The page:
MATH READINESS TEST
All students are required to take the Math Readiness Test prior to Orientation (you won’t be able to register for any classes if you haven’t taken the test). Do not use a calculator or any reference materials, and do not get help during the test. We need to know your capabilities so we can advise you at course registration.
You will receive login credentials to access this placement test via your UVM e-mail account starting mid-May. Your UVM NetID / password will NOT provide you access to the Math Readiness test.
Approximate time: 45 minutes (20 questions)
FOREIGN LANGUAGE PLACEMENT (FLP) TEST
Students interested in studying any level of French, German, or Spanish must complete the Foreign Language Placement Test prior to Orientation (even if you have never taken a course in the language). Students who do not take the FLP will be disenrolled from any language course they register for.
Approximate time: 20 minutes
Upload your photo for your UVM CATcard
The CATcard is the official identification card for UVM students, faculty and staff. It provides access to your meal plan, residence hall, washers and dryers, library, fitness center, free movie tickets and the local bus system.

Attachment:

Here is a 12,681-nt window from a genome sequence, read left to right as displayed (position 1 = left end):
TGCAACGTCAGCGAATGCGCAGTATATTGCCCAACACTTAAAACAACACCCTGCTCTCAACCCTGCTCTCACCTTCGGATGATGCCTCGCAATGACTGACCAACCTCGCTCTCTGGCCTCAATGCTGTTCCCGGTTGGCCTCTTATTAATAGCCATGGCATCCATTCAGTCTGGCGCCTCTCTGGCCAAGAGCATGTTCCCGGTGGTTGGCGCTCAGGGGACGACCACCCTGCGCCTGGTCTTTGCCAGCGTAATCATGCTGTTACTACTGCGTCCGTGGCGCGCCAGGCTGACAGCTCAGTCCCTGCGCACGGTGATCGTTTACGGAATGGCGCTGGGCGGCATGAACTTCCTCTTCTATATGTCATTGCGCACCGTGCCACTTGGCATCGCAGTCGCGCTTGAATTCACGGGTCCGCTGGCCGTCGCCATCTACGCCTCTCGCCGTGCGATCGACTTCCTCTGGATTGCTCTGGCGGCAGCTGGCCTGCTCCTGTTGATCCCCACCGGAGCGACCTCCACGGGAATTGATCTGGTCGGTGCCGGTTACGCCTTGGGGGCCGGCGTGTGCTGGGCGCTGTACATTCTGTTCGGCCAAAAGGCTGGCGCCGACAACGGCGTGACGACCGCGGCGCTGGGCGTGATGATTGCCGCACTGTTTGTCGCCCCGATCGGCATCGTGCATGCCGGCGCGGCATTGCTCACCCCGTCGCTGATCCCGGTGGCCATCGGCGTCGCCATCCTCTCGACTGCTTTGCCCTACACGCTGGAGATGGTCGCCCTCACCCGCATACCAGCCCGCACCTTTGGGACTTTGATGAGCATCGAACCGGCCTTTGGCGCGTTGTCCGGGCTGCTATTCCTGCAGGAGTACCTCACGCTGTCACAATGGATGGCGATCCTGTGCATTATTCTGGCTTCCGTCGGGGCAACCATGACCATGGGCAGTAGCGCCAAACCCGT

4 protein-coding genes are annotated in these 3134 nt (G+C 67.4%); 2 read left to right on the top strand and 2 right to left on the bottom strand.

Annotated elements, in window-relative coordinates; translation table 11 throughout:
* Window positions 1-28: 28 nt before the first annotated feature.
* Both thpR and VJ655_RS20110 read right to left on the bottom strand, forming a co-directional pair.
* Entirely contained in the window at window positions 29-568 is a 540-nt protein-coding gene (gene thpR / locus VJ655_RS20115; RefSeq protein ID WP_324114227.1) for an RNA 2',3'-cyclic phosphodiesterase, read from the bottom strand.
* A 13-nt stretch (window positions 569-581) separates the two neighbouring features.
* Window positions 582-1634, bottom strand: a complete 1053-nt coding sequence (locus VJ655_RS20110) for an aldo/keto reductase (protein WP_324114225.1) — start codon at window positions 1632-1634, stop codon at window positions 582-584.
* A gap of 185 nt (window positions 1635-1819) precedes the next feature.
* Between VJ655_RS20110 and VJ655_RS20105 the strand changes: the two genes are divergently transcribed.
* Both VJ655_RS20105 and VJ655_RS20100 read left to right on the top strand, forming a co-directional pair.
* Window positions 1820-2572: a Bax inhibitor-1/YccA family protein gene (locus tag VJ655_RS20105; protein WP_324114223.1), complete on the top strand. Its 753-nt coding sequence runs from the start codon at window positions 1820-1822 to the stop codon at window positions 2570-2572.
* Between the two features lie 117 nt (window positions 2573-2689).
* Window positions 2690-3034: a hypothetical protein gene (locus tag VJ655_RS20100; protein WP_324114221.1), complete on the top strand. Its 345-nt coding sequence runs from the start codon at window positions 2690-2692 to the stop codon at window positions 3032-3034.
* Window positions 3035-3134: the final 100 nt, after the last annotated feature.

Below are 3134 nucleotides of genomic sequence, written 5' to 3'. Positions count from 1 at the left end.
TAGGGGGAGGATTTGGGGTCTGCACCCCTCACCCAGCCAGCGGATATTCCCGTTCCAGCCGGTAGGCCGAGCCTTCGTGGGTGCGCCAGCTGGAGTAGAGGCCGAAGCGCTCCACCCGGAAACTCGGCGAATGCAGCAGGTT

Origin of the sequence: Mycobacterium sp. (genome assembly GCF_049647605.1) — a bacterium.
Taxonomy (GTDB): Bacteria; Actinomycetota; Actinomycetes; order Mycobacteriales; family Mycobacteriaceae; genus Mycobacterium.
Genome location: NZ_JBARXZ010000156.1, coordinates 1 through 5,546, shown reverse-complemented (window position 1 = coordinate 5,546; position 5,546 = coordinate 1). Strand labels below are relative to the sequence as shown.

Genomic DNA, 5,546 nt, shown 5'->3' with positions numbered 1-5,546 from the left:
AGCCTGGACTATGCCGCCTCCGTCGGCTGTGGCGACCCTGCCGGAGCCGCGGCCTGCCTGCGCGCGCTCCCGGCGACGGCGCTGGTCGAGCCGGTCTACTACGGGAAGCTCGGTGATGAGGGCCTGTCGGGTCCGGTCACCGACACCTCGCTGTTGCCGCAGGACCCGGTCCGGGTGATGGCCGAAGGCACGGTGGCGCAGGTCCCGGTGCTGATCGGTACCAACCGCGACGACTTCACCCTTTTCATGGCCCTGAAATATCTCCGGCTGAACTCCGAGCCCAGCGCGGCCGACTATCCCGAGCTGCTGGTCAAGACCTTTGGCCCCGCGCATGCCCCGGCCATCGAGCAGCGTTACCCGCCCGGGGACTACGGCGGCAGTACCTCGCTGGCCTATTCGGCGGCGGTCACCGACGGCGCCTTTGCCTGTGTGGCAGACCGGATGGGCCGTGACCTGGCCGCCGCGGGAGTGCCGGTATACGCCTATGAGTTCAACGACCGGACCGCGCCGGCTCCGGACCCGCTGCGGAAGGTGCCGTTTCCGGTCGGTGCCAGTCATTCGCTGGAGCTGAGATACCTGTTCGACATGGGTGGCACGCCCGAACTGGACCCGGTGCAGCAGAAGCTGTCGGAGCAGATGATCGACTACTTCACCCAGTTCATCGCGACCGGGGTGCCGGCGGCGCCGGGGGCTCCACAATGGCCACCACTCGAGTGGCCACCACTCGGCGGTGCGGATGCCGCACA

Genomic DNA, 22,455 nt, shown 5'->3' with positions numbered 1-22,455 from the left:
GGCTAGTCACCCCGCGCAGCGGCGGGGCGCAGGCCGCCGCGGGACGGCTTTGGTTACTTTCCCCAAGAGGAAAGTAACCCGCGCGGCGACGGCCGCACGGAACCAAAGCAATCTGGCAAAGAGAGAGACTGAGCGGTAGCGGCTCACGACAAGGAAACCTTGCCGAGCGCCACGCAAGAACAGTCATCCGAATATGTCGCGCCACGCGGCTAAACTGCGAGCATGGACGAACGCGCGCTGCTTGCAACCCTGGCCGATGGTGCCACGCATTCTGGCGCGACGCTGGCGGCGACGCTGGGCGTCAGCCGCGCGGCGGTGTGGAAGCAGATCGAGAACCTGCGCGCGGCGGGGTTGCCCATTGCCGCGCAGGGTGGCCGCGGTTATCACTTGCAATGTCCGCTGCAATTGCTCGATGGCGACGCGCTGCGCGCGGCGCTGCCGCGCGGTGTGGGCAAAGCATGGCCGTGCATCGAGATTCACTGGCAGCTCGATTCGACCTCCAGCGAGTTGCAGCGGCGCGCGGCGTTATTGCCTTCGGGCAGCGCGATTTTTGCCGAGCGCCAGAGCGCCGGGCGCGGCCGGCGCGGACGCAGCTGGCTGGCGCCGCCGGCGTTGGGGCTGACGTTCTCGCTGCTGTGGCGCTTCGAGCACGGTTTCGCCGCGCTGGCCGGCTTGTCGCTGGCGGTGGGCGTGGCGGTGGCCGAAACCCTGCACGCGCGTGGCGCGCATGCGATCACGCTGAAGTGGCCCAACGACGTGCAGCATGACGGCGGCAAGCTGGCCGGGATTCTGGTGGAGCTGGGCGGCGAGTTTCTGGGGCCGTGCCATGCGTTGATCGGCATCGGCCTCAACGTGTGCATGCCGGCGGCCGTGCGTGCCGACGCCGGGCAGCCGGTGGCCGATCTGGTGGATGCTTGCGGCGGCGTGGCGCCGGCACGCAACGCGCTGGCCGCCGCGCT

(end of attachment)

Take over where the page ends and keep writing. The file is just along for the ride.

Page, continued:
To upload your photo, visit the CATcard website, follow the instructions to setup your Webcard account and submit your photo. If you submit your photo prior to your Orientation session, it will be available for you to pickup when you come to campus. To pick it up, you'll need to bring a government-issued Photo ID (like a driver's license or passport).
Course registration will be much easier (and quicker too!) if you have looked over degree requirements, course descriptions, majors and minors on your college’s website prior to Orientation. At Orientation you will have skilled staff and faculty members on hand to guide you through course registration, so being familiar with the options will enrich that experience.
FIRST YEAR SUMMER READ
In A Deadly Wandering, Pulitzer Prize winner Matt Richtel uses a lethal car accident in Utah in 2006 as a starting point to examine the neuroscience of distraction and attention, as well as the ethics of responsibility and accountability. Providing a compelling narrative of the massive human and legal costs of digital distraction, the book invites readers to consider both what technology offers and the sometimes tragic consequences of its use.